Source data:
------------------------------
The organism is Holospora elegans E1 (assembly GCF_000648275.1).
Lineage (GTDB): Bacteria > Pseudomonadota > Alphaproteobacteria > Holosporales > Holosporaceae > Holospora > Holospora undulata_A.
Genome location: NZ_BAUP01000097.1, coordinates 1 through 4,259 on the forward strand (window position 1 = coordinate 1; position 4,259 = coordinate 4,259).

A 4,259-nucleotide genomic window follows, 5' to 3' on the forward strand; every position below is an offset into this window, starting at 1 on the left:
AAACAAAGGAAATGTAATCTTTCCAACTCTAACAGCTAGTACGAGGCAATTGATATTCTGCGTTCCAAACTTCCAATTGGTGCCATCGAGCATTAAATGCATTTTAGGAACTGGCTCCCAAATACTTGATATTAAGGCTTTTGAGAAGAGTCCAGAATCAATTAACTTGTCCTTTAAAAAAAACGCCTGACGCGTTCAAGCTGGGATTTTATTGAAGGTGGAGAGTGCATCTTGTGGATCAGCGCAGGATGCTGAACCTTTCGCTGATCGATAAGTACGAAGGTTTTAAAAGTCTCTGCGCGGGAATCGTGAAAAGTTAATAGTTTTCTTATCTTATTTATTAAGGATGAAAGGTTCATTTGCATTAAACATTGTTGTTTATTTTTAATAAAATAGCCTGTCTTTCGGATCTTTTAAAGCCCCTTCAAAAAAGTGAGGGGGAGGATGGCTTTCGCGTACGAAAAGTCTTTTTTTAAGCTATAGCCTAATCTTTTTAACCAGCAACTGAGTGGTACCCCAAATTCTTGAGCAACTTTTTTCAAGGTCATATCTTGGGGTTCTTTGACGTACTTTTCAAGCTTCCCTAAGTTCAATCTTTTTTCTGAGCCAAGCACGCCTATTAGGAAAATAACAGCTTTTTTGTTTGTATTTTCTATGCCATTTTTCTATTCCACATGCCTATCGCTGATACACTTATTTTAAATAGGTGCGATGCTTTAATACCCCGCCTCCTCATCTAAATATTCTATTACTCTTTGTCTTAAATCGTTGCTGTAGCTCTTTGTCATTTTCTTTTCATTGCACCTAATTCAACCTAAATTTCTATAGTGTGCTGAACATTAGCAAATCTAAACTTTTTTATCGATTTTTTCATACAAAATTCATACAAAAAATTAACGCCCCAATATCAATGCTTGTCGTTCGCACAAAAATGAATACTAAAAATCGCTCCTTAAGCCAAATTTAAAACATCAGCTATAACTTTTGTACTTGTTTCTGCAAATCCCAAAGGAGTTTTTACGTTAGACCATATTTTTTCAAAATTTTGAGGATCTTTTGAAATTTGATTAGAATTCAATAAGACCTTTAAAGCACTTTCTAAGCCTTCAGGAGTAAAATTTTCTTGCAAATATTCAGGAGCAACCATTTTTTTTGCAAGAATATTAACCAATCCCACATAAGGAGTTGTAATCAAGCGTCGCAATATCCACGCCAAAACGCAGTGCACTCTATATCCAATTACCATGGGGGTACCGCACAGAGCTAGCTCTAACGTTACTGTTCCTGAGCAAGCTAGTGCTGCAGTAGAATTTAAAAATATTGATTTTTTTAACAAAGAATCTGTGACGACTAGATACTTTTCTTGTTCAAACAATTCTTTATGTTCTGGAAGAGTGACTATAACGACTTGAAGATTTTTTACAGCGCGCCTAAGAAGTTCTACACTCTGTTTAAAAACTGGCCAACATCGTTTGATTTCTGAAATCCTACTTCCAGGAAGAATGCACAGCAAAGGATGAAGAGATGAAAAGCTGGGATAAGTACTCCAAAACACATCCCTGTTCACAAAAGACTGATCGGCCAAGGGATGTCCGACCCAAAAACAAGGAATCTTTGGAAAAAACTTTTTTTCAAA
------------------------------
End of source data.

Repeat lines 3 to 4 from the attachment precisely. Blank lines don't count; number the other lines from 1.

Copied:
Genome location: NZ_BAUP01000097.1, coordinates 1 through 4,259 on the forward strand (window position 1 = coordinate 1; position 4,259 = coordinate 4,259).

A 4,259-nucleotide genomic window follows, 5' to 3' on the forward strand; every position below is an offset into this window, starting at 1 on the left: